Published: February 5th 2008February 1st 2008
Lord of the Rings scene
On the way to 'Harwood Hole' - a 300 + metre drop into an underground cave system and river
Date visited: 23-25 January
We drove a further few hours west hugging the coastline and arrived at our camp/hostel accommodation a few miles inland from the North West Abel Tasman park.
The lodge was nestled in thick bush on a hill totally away from it all - we were chuffed to bits to find we were the only campers there where we could choose our own pitch amidst the extensive grounds. The sound of crickets , wild turkeys! and dogs filled the night air - it all just felt so peaceful.
This proved to be an excellent base as we were escaping the tourist crowds and campers found on the coast but still close enough to commute to the famous Abel Tasman park.
We checked out the coastal track the next day which was a windy path passing pristine coves and bays. We jogged along the first few k - the full length of the track would have taken a few days but we were just happy having a taster.
On our second day in the area we decided to do a full day Kayak trip. A local company arranged guided trips to all areas
Sal clambering over limestone 'karst' landscape
Near Harwood Hole... This area is known for the spectacular jagged rocks caused by weathering of limestone over thousands of years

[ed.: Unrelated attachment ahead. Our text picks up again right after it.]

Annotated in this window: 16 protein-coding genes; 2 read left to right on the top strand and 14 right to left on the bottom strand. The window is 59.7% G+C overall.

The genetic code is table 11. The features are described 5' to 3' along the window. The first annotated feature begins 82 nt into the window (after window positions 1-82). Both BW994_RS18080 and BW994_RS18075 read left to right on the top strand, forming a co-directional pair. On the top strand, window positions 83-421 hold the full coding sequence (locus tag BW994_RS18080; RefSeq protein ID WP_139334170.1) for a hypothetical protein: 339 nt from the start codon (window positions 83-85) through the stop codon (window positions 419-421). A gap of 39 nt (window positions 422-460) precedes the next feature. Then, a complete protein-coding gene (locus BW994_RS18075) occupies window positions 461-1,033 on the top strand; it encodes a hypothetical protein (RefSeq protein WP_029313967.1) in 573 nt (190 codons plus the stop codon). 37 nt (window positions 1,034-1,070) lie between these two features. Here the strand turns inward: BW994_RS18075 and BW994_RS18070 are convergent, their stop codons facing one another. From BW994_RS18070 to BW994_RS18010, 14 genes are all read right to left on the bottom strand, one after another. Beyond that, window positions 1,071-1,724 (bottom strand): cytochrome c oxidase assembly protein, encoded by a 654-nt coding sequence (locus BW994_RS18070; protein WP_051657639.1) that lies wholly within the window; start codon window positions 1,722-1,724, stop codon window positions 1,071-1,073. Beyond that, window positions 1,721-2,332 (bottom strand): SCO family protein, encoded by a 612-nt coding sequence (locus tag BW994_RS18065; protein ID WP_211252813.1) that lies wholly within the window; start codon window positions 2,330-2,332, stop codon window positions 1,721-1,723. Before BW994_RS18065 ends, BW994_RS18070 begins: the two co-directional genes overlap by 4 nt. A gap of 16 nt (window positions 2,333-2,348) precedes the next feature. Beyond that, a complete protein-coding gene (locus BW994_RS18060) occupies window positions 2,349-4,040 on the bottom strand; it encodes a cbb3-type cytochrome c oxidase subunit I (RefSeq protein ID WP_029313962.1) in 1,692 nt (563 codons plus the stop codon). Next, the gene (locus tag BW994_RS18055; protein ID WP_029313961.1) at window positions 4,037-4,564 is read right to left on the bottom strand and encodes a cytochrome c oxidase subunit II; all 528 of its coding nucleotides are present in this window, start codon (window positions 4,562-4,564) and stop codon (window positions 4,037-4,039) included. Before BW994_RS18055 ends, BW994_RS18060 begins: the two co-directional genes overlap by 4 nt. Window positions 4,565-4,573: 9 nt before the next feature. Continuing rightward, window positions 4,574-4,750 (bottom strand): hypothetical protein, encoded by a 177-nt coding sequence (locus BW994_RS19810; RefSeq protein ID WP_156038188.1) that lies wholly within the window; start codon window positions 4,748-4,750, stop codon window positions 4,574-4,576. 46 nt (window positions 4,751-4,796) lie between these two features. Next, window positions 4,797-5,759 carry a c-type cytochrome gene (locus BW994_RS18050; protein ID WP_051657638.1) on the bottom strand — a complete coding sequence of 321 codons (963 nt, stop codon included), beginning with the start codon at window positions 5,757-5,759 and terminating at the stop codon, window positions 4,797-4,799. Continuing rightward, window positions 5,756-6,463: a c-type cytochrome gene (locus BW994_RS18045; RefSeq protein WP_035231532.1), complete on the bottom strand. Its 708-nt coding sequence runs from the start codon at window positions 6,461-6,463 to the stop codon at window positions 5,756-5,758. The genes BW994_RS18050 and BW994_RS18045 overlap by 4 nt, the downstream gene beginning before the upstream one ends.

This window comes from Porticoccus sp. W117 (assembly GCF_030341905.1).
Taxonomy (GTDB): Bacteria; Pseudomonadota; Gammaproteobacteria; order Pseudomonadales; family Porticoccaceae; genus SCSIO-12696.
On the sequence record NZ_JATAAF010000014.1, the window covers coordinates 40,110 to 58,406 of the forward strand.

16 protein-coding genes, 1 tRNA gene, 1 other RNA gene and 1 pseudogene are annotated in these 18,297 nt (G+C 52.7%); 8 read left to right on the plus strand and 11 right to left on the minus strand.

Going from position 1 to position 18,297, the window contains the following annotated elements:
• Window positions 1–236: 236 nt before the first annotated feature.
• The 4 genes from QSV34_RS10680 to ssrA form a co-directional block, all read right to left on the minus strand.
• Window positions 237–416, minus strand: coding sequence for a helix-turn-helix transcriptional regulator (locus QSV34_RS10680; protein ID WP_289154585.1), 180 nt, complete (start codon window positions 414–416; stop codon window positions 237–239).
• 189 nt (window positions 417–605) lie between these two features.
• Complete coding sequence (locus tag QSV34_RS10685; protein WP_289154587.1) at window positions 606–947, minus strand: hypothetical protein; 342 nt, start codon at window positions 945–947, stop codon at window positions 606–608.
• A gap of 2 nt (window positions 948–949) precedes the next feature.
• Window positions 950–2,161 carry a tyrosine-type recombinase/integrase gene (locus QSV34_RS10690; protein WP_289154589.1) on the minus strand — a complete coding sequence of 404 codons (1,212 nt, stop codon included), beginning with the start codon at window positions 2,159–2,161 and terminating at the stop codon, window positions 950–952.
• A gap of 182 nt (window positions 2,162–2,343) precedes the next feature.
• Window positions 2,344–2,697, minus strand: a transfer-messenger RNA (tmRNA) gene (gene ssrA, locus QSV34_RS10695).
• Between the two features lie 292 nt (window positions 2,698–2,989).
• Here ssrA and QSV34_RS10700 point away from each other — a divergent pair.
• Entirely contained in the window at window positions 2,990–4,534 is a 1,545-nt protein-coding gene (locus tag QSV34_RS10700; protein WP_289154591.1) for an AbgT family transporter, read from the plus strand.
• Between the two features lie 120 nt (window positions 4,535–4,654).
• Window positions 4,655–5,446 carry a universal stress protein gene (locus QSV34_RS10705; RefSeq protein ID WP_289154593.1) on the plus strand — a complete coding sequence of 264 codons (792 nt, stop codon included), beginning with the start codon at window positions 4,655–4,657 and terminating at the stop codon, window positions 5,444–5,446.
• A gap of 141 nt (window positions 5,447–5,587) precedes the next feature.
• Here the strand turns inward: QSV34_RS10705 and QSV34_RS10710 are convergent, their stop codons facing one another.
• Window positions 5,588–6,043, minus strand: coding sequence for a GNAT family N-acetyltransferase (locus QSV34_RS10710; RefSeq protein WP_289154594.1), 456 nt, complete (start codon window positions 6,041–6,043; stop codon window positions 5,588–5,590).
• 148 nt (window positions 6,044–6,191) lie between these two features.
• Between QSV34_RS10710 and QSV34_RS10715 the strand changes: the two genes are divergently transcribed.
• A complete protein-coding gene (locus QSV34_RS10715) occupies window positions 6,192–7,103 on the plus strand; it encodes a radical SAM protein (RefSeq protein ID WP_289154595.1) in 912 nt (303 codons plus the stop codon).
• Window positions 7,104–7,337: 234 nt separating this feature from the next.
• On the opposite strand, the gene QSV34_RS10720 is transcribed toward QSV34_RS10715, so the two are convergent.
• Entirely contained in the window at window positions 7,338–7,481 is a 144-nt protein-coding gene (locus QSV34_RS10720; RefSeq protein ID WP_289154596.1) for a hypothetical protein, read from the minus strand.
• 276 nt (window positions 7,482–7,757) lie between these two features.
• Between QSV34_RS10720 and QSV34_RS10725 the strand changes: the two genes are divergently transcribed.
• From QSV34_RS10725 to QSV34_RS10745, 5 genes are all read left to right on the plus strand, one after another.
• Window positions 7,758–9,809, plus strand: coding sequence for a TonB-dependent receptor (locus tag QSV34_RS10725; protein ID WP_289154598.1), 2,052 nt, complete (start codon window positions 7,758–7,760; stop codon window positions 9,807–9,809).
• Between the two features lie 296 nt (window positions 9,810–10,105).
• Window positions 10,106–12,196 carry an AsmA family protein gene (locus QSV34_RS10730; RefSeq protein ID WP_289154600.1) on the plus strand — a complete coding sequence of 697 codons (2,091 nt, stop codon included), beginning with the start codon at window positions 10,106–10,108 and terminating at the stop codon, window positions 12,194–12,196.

- we picked a trip to the northern end of the park to avoid the crowds. This also incoporated the Tonga Marine Reserve on Tonga Island, a seal colony and a lagoon.
The weather was a bit dodgy to start with but eventually the sun burnt through making the sea look a lot more inviting! Still, a stiff sea breeze created rocky waves when we paddled out to the headland - enough to move the Kayak a fair bit - more like a bobbing cork! Our guide offered me a sickness pill - good job I took it!
We paddled with a few others up the coastline - the guide, a bloke with dreadlocks was quite a character - for starters he wore a mexican hat (not so bad!) and a pink dress ???!!
We explored some lovely bays and the lagoon looked very nice indeed - I just wish the sea was like in the brochures but unfortunately this was not to be. Also, I unluckily had to steer the Kayak as Ben needed the extra leg room at the front. The steering was not easy as my big boats (feet) had to fit on these
Our idyllic camping spot at sunset
Near the Abel Tasman national park (a little inland from the sea)
tiny pedals the size of a match box. A few times my foot would dislodge and I couldn't reposition it as I was trapped and sealed in the boat in my frog-like seating position (for maximum sturdyness). It was hopeless.
Luckily, we were in the sheltered lagoon, when my foot slipped off a third time just when I needed to steer it to the left. I proceeded to lose control and in classic slow motion (not) we drifted straight into some rocks almost grounding the boat.
At this point I got the guide to help me re-align my adjustable pedals. (I also took my sandals off......) ;o
The trip was ok but a bit of a rush. A quick lunch stop and a hectic pedal back to catch up (thanks to us!) meant everything felt a bit rushed. We even had to be towed by the guide as we were so slow! hahaha
This trip was one of the must things to do and it did rely on lovely weather to see everything at its best which we didn't quite get.
I am glad we had a good go at Kayaking though and see
the more remote aspects of this park. At least I didn't manage to overturn the boat, though at times even that seemed increasingly likely in the roughish sea.
Our 3 night stay in the rainforest camp nicely rounded off this area. Very glad we invested in the bench mat and cushions at Neslon for our tent bedding - no more aching backs!
There are more photos below